Middleton, MI (East Side) (1910) - Contributed by Paul Petosky
The lands lying along both sides of the Looking-Glass River, at and
opposite the mouth of Prairie creek, were about the year 1836, selected,
as locations for a cluster of (prospective) villages. The old Indian
trail which afterwards became the Pontiac and Grand River road, passed
along the north bank of the river at this point, and in that year, as
for many years later, it was the principal thorough-fare through this
portion of country.
The first of these embryo villages was Middletown or Middleton. The land on which it was laid our was entered from the United States by Sebastian Beckwith, in 1835, but at the time it was platted the proprietors were Sebastian Beckwith, Joel Wicks, and George J. Goodhue. It was situated on the north side of the river east of the present village of De Witt, and was the north fraction of the north-west quarter of section 9 and the southwest quarter of section 4. It was surveyed on the 25th of January, 1836, and the original map filed in Kalamazoo County, February 6th of that year. The plat shows the village to have been divided into eight lots, each of which was four by eight rods. The streets were laid out for rods wide, except Clinton and Detroit, which were six rods in width. From the north to the south the streets were named as follows: Huron, Supervisor, Ontario, Detroit, Erie, Michigan, Mason, St. Joseph, Mill and Ionia. From east to west, Quay, Toledo, Chicago, Main, Clinton, Monroe, Jefferson, and Washington.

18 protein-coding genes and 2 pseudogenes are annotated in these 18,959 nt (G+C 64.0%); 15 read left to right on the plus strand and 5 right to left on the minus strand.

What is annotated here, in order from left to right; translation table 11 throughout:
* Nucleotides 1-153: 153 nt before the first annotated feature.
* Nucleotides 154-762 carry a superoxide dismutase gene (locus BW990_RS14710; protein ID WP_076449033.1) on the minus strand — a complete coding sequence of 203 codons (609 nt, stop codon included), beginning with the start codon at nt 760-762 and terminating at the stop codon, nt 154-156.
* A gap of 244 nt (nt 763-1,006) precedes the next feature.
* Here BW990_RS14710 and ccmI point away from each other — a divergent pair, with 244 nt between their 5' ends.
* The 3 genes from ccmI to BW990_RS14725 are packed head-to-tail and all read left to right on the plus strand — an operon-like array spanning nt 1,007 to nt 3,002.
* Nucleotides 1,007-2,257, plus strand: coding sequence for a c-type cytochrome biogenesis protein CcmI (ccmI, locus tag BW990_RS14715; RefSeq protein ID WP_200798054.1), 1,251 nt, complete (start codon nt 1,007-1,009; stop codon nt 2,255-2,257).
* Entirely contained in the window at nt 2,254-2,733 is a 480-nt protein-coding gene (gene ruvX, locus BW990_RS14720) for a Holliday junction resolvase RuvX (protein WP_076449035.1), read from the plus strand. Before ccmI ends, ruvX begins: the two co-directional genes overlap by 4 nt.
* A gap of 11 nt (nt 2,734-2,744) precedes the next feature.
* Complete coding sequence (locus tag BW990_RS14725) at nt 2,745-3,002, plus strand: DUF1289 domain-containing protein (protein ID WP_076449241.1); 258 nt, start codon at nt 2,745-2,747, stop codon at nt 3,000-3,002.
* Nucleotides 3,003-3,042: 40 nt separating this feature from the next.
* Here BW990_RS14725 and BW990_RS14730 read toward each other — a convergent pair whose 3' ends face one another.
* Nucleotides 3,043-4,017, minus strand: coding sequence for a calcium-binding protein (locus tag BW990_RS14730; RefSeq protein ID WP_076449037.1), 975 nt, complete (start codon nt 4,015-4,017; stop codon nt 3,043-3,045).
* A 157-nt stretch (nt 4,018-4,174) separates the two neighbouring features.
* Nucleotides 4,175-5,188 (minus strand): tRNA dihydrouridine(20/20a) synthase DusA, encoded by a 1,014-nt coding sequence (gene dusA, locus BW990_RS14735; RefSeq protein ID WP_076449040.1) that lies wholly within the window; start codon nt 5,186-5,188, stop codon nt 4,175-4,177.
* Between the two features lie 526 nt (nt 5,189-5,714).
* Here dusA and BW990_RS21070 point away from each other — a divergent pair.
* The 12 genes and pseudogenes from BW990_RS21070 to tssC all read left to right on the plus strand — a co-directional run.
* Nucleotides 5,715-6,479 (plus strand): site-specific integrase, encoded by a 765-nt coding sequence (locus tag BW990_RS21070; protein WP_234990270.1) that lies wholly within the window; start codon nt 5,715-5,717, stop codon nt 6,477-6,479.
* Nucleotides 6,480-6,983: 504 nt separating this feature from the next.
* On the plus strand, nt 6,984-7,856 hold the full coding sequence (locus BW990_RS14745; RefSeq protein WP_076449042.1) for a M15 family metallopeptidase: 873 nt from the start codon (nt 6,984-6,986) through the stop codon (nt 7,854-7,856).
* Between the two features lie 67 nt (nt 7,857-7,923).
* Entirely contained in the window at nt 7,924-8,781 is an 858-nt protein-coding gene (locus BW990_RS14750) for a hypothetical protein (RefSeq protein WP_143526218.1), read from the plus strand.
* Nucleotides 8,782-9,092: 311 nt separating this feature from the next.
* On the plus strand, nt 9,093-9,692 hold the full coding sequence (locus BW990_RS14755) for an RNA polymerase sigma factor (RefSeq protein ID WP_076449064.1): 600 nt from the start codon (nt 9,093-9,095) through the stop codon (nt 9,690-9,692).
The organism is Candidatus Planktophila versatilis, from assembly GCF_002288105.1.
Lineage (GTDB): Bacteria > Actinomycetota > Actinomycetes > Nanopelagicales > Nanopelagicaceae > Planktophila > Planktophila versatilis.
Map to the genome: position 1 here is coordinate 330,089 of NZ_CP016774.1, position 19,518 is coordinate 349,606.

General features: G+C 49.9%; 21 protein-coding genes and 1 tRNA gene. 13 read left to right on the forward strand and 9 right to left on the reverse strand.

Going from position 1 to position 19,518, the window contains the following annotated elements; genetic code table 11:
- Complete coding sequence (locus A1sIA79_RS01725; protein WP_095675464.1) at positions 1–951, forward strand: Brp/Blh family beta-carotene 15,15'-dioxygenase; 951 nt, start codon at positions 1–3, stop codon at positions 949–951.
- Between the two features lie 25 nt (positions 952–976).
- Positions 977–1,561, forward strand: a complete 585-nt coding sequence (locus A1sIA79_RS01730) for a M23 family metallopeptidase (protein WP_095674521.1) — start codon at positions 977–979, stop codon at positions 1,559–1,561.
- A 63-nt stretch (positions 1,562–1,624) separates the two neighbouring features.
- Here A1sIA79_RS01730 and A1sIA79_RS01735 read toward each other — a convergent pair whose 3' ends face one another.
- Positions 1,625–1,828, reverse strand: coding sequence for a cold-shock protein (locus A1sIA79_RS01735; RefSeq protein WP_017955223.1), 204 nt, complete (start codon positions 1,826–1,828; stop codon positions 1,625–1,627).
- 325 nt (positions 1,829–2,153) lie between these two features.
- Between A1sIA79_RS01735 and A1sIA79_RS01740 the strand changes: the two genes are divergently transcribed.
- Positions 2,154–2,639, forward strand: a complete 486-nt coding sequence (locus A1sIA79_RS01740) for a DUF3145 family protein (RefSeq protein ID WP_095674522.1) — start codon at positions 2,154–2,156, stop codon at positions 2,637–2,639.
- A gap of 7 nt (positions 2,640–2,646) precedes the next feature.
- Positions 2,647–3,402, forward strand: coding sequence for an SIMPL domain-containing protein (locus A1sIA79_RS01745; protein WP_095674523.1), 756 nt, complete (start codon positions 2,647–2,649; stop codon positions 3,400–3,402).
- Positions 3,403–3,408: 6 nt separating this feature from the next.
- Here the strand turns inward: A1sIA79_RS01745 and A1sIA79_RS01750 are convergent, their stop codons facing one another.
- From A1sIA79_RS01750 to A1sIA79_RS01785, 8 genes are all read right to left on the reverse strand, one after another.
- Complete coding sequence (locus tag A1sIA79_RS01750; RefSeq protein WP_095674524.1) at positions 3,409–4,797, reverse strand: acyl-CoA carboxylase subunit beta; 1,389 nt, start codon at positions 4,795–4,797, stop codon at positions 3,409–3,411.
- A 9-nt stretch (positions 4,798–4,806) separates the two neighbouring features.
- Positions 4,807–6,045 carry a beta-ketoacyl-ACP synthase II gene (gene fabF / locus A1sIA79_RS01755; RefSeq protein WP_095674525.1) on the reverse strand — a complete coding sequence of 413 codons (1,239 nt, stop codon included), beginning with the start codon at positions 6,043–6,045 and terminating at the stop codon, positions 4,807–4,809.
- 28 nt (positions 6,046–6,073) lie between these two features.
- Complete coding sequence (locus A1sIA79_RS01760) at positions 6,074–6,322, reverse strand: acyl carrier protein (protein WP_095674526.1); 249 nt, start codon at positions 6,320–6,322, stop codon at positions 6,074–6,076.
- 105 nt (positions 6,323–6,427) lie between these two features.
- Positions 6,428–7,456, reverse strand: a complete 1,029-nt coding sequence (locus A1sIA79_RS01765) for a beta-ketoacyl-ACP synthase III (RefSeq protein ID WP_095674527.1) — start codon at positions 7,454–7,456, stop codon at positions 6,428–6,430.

This pretentious array of streets, however, did not cause the village to thrive, as on the 12th day of October, 1842, the lots of the village were sold for unpaid taxes to Milo H. Turner, David Sturgis, Hiram Stowell, W. H. Case, and W. A. Hewitt.
Source: History of Shiawassee and Clinton counties, Michigan, with Illustration and biographical sketches of their prominent men and pioneers. Michigan County Histories and Atlases,  pp. 405.
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